Cancer onset and progression involves the accumulation of multiple oncogenic hits, which are thought to dominate or bypass the physiologic regulatory mechanisms in tissue development and homeostasis. We demonstrate in T-cell acute lymphoblastic leukemia (T-ALL) that, irrespective of the complex oncogenic abnormalities underlying tumor progression, experimentally induced, persistent T-cell receptor (TCR) signaling has antileukemic properties and enforces a molecular program resembling thymic negative selection, a major developmental event in normal T-cell development. Using mouse models of T-ALL, we show that induction of TCR signaling by high-affinity self-peptide/MHC or treatment with monoclonal antibodies to the CD3ε chain (anti-CD3) causes massive leukemic cell death. Importantly, anti-CD3 treatment hampered leukemogenesis in mice transplanted with either mouse- or patient-derived T-ALLs. These data provide a strong rationale for targeted therapy based on anti-CD3 treatment of patients with TCR-expressing T-ALL and demonstrate that endogenous developmental checkpoint pathways are amenable to therapeutic intervention in cancer cells.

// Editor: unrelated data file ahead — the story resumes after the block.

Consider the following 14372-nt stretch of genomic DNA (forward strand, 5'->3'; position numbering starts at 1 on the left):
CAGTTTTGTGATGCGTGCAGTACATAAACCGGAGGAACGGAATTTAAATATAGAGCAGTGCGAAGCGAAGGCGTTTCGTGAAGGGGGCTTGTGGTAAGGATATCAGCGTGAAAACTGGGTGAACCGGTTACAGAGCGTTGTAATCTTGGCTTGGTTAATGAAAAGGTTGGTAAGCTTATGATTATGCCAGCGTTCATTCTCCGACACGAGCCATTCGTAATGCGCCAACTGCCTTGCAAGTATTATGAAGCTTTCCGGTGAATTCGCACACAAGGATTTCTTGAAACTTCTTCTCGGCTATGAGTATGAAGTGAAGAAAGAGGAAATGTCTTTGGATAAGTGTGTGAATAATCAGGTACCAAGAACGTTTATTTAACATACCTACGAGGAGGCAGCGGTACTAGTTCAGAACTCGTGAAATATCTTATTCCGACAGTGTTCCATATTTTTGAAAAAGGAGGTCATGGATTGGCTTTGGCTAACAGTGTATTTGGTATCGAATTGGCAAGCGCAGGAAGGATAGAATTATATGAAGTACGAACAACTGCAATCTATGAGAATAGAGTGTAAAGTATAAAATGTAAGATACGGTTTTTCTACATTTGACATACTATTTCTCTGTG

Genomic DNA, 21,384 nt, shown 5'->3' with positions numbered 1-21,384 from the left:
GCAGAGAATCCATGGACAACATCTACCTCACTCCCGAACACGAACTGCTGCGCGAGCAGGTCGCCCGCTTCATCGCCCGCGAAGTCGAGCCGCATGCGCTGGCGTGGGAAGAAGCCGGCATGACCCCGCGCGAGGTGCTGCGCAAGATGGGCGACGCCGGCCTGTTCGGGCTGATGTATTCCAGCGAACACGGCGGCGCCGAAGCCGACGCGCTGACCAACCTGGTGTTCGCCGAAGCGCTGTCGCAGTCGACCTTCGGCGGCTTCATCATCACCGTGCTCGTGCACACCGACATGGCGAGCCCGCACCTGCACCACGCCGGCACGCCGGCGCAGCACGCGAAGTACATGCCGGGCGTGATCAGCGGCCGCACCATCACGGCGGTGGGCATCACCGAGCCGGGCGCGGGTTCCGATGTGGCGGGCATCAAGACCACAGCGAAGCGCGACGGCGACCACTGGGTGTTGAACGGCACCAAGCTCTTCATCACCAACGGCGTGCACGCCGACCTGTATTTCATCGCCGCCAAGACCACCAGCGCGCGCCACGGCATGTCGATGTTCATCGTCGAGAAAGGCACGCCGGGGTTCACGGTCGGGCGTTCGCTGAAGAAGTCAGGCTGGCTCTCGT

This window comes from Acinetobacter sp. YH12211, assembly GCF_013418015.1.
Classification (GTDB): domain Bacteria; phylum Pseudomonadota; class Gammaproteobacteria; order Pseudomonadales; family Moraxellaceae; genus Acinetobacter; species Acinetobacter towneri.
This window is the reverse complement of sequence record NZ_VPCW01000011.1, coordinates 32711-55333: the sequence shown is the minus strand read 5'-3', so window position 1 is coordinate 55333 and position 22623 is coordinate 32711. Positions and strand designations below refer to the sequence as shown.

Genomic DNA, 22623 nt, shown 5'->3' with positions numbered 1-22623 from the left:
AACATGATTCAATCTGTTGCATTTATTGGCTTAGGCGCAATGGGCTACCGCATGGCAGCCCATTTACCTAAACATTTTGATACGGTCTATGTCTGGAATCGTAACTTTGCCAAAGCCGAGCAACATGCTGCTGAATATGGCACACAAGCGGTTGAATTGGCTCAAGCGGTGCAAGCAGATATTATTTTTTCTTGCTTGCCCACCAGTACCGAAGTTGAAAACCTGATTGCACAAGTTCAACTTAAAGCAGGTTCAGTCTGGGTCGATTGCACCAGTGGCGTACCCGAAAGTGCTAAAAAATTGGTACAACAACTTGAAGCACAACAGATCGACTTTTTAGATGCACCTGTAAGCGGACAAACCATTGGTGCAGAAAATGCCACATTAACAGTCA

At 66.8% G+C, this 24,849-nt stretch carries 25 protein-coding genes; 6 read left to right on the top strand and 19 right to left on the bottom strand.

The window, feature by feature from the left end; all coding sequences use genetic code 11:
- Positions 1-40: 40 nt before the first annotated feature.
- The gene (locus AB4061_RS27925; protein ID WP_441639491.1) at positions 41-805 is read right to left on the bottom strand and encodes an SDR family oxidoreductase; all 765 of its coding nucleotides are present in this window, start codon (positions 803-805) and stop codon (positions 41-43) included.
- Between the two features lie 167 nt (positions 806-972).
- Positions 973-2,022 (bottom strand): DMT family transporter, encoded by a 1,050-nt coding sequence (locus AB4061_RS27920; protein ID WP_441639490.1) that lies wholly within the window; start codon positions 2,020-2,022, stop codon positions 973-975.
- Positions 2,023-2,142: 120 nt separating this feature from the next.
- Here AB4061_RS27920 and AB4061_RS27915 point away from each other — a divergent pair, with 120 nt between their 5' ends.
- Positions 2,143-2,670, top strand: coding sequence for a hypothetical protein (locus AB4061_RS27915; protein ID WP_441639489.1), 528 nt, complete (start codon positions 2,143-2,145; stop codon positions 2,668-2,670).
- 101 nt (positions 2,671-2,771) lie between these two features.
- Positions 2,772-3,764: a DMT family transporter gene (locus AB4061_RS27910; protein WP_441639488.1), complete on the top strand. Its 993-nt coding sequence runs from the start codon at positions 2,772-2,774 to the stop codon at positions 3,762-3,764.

SIGNIFICANCE: T-ALLs are aggressive malignant lymphoid proliferations of T-cell precursors characterized by high relapse rates and poor prognosis, calling for the search for novel therapeutic options. Here, we report that the lineage-specific TCR/CD3 developmental checkpoint controlling cell death in normal T-cell progenitors remains switchable to induce massive tumor cell apoptosis in T-ALL and is amenable to preclinical therapeutic intervention. Cancer Discov; 6(9); 1–14. ©2016 AACR.
See related commentary by Lemonnier and Mak, p. 946.
Note: Supplementary data for this article are available at Cancer Discovery Online (http://cancerdiscovery.aacrjournals.org/).
- Received June 4, 2015.
- Revision received June 24, 2016.
- Accepted June 24, 2016.
- ©2016 American Association for Cancer Research.